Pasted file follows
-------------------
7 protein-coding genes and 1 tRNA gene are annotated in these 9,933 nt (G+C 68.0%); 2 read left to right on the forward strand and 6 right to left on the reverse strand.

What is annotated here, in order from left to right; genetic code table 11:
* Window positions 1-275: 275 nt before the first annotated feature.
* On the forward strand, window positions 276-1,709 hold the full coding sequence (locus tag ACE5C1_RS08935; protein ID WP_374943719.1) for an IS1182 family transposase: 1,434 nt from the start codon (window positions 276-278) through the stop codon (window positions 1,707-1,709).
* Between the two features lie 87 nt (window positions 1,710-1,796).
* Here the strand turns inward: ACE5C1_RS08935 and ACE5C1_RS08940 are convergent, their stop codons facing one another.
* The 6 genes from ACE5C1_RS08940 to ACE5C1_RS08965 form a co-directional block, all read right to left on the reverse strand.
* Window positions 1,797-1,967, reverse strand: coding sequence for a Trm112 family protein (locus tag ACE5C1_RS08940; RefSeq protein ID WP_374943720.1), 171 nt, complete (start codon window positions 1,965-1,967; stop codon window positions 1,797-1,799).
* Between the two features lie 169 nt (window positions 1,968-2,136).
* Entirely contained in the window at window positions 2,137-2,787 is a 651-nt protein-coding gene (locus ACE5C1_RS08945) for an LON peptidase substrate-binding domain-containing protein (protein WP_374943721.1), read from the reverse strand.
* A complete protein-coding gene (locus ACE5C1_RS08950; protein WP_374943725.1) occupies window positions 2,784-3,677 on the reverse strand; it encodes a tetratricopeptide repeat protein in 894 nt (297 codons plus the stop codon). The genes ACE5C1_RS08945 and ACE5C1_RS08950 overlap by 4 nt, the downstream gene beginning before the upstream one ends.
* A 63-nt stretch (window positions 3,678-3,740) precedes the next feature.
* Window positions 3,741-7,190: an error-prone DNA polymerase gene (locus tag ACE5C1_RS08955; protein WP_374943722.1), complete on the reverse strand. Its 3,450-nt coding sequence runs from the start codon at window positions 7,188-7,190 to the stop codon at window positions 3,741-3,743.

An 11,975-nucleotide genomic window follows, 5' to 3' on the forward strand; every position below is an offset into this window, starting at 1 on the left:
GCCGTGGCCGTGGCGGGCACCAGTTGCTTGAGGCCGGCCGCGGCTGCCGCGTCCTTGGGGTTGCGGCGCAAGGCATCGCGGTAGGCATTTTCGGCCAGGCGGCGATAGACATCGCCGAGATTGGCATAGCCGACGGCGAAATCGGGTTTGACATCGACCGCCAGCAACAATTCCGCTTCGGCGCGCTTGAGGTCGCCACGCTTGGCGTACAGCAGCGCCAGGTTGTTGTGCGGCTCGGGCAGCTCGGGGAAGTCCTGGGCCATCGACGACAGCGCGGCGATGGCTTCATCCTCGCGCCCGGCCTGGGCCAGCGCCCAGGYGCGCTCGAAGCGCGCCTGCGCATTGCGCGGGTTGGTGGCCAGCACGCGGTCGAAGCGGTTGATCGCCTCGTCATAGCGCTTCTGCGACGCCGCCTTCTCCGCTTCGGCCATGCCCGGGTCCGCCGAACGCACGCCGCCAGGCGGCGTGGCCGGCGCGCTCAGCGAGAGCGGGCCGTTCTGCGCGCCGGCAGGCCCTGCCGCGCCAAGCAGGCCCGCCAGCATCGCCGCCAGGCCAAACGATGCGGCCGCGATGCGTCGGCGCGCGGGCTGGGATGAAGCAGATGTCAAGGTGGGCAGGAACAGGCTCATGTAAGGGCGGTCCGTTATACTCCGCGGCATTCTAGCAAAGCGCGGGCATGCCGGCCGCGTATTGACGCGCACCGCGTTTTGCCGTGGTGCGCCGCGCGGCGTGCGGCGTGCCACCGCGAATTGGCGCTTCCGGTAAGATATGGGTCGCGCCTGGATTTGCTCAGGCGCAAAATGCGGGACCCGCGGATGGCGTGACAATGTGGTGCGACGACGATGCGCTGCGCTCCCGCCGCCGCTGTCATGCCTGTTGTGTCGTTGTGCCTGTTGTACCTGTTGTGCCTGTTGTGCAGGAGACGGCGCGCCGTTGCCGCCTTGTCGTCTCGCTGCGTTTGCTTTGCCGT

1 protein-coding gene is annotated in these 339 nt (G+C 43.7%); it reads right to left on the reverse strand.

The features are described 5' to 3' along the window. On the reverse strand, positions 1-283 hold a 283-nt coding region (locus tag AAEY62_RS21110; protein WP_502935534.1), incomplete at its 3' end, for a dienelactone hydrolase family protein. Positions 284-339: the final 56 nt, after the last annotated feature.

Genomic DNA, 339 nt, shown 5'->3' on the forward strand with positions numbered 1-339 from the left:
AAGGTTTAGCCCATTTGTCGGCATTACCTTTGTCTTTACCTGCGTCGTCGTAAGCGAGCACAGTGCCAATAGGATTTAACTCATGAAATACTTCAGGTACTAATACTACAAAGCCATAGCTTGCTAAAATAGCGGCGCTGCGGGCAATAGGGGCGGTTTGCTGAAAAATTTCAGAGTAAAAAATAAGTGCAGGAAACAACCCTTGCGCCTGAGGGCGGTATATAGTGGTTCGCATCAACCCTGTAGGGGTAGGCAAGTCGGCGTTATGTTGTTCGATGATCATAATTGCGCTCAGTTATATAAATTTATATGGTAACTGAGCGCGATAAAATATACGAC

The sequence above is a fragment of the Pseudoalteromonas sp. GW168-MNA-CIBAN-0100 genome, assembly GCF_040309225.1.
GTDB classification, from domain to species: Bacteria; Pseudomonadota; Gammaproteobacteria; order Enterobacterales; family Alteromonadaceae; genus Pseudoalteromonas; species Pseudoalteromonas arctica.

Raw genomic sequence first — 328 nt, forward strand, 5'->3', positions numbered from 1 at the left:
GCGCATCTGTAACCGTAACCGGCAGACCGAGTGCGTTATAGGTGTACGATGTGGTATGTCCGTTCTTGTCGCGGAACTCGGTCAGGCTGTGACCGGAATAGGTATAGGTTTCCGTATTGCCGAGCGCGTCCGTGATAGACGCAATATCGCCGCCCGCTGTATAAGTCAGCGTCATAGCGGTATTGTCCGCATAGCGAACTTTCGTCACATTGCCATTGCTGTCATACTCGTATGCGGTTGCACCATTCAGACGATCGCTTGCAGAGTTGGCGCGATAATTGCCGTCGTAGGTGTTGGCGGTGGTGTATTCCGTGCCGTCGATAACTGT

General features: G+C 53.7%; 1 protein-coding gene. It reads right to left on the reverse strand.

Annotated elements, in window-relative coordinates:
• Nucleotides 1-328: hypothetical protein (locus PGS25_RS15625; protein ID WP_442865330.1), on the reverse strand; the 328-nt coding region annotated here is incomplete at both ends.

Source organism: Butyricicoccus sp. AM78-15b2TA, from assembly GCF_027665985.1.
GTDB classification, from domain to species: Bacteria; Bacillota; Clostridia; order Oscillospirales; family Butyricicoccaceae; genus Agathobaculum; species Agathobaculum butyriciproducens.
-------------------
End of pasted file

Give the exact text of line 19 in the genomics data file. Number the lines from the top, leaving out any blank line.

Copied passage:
AAGGTTTAGCCCATTTGTCGGCATTACCTTTGTCTTTACCTGCGTCGTCGTAAGCGAGCACAGTGCCAATAGGATTTAACTCATGAAATACTTCAGGTACTAATACTACAAAGCCATAGCTTGCTAAAATAGCGGCGCTGCGGGCAATAGGGGCGGTTTGCTGAAAAATTTCAGAGTAAAAAATAAGTGCAGGAAACAACCCTTGCGCCTGAGGGCGGTATATAGTGGTTCGCATCAACCCTGTAGGGGTAGGCAAGTCGGCGTTATGTTGTTCGATGATCATAATTGCGCTCAGTTATATAAATTTATATGGTAACTGAGCGCGATAAAATATACGAC